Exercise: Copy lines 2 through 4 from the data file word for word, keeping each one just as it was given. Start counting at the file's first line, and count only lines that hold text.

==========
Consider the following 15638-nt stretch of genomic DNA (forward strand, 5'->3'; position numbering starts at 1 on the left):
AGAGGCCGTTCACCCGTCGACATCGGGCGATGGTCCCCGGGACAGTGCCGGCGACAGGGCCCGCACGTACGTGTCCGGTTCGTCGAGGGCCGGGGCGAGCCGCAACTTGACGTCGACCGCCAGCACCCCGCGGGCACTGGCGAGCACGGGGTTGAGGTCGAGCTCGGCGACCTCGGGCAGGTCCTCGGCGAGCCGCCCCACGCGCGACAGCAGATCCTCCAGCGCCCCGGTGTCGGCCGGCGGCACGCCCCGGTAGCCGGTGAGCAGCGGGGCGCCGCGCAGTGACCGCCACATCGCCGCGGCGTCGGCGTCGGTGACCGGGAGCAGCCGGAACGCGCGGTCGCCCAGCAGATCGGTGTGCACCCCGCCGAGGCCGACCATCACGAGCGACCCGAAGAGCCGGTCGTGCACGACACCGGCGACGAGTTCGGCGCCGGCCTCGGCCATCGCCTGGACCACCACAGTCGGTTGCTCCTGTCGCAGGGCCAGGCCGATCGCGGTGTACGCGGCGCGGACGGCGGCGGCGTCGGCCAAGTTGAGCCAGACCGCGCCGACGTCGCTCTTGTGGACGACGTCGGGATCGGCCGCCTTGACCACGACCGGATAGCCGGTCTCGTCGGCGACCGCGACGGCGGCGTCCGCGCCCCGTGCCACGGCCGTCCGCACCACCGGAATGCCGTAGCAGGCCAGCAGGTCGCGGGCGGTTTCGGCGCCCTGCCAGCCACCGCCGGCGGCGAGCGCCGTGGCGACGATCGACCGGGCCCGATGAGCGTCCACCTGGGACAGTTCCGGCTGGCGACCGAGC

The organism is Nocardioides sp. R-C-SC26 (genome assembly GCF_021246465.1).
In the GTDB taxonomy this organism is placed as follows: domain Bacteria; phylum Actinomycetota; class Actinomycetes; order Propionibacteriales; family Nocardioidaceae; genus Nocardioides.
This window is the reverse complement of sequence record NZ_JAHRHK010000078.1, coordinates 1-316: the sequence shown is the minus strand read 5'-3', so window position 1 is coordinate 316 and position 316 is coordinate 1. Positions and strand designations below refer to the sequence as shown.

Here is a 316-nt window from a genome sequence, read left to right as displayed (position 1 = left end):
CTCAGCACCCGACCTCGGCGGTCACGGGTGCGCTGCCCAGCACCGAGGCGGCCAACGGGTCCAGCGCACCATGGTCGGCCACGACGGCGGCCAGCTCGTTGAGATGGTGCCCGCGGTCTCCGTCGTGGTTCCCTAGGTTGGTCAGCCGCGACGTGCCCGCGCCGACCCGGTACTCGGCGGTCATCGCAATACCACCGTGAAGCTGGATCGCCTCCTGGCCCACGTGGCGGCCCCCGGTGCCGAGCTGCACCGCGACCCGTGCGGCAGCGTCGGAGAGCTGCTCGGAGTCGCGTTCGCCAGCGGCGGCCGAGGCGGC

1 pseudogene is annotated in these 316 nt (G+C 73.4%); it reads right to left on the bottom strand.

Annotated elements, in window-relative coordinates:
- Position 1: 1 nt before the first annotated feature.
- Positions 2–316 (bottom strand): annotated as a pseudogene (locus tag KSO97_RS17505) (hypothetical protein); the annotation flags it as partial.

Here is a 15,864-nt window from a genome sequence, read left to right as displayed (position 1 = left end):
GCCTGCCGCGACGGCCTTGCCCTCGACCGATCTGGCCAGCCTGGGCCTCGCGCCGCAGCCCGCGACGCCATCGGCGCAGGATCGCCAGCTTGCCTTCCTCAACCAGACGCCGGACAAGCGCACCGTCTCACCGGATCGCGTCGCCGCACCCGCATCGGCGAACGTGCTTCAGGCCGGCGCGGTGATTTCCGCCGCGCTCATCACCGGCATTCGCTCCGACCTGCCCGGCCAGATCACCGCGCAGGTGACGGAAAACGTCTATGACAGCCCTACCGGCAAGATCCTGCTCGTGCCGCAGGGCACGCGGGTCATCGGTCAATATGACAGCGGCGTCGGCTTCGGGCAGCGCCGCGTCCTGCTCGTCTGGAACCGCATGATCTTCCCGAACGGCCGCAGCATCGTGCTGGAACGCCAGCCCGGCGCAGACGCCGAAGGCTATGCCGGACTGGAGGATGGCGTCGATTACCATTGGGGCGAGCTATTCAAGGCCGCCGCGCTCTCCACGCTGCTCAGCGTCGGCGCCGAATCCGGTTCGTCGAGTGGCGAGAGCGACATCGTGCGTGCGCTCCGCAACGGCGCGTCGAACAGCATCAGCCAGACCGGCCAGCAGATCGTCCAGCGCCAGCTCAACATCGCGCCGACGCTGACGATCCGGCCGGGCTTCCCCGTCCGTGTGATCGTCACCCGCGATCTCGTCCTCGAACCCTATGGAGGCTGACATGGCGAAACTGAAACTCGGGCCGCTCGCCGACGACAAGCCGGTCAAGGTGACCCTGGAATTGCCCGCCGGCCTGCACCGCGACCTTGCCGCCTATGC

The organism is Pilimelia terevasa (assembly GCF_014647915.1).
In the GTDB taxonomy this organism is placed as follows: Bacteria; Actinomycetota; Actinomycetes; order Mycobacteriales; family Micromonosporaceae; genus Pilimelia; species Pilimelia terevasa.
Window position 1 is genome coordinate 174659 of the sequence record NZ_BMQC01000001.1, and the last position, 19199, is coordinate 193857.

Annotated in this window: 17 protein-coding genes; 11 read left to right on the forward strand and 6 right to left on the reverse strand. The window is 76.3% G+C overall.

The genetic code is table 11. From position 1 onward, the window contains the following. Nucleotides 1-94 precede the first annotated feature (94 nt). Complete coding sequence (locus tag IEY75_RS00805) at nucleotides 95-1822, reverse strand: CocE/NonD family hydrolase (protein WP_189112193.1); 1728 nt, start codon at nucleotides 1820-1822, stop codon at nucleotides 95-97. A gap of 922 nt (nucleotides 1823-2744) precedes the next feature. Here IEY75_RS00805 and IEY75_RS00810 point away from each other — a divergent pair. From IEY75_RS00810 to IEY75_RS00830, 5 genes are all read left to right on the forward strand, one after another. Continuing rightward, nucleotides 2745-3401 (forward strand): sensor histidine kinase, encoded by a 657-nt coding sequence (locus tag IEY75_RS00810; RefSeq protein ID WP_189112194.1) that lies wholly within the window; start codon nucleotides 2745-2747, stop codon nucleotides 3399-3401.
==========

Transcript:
AGAGGCCGTTCACCCGTCGACATCGGGCGATGGTCCCCGGGACAGTGCCGGCGACAGGGCCCGCACGTACGTGTCCGGTTCGTCGAGGGCCGGGGCGAGCCGCAACTTGACGTCGACCGCCAGCACCCCGCGGGCACTGGCGAGCACGGGGTTGAGGTCGAGCTCGGCGACCTCGGGCAGGTCCTCGGCGAGCCGCCCCACGCGCGACAGCAGATCCTCCAGCGCCCCGGTGTCGGCCGGCGGCACGCCCCGGTAGCCGGTGAGCAGCGGGGCGCCGCGCAGTGACCGCCACATCGCCGCGGCGTCGGCGTCGGTGACCGGGAGCAGCCGGAACGCGCGGTCGCCCAGCAGATCGGTGTGCACCCCGCCGAGGCCGACCATCACGAGCGACCCGAAGAGCCGGTCGTGCACGACACCGGCGACGAGTTCGGCGCCGGCCTCGGCCATCGCCTGGACCACCACAGTCGGTTGCTCCTGTCGCAGGGCCAGGCCGATCGCGGTGTACGCGGCGCGGACGGCGGCGGCGTCGGCCAAGTTGAGCCAGACCGCGCCGACGTCGCTCTTGTGGACGACGTCGGGATCGGCCGCCTTGACCACGACCGGATAGCCGGTCTCGTCGGCGACCGCGACGGCGGCGTCCGCGCCCCGTGCCACGGCCGTCCGCACCACCGGAATGCCGTAGCAGGCCAGCAGGTCGCGGGCGGTTTCGGCGCCCTGCCAGCCACCGCCGGCGGCGAGCGCCGTGGCGACGATCGACCGGGCCCGATGAGCGTCCACCTGGGACAGTTCCGGCTGGCGACCGAGC

The organism is Nocardioides sp. R-C-SC26 (genome assembly GCF_021246465.1).
In the GTDB taxonomy this organism is placed as follows: domain Bacteria; phylum Actinomycetota; class Actinomycetes; order Propionibacteriales; family Nocardioidaceae; genus Nocardioides.